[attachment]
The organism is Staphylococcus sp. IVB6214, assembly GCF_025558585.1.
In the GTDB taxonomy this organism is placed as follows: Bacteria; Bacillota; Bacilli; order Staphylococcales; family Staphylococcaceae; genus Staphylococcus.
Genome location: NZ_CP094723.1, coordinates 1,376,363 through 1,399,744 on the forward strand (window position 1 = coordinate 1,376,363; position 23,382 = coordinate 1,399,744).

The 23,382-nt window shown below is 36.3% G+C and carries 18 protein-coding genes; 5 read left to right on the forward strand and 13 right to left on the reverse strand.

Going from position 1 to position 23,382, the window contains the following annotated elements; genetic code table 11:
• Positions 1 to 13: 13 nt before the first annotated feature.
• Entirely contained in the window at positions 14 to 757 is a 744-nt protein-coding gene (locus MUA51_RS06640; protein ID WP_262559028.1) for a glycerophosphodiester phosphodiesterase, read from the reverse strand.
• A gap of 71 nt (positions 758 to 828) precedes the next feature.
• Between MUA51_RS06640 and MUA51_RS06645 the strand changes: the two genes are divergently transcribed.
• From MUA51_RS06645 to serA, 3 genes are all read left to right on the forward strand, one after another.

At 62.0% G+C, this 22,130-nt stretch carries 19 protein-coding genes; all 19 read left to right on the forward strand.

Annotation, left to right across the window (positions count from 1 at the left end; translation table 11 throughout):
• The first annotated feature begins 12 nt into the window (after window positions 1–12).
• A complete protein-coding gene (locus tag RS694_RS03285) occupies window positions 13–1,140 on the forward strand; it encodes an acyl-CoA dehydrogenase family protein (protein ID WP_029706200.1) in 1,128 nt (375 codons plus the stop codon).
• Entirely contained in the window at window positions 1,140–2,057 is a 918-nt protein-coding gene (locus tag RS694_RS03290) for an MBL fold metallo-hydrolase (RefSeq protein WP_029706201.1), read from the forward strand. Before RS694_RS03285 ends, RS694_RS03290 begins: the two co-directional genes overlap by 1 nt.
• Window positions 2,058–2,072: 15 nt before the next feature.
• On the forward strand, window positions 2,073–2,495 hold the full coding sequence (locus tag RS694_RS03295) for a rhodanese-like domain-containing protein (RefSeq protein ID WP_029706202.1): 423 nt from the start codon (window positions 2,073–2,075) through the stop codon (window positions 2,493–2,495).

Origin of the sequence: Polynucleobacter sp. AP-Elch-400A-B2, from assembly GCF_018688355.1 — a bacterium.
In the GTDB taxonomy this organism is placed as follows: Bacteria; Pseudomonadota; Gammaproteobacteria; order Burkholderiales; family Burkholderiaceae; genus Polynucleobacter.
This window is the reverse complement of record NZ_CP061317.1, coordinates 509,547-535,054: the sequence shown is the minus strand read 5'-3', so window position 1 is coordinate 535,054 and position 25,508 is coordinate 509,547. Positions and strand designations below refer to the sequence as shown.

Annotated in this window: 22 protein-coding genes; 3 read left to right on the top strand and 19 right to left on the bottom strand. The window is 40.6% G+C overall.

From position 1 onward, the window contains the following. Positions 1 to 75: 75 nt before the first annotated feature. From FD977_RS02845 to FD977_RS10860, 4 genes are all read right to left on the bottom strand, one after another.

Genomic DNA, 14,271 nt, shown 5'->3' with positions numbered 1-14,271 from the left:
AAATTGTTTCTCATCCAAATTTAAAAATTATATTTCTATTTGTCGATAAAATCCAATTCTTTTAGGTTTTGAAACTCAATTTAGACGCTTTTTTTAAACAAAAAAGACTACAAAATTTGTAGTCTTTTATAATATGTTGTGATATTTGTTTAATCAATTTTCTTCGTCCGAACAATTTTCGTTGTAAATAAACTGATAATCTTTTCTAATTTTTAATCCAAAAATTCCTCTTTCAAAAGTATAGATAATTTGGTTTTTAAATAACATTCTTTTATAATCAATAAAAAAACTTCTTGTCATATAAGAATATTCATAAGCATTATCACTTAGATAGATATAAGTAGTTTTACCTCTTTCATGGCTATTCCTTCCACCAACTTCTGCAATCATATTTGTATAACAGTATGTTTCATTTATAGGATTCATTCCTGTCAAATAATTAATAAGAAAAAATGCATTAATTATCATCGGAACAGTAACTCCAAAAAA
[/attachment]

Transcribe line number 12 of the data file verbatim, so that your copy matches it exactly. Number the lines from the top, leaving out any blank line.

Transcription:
Annotation, left to right across the window (positions count from 1 at the left end; translation table 11 throughout):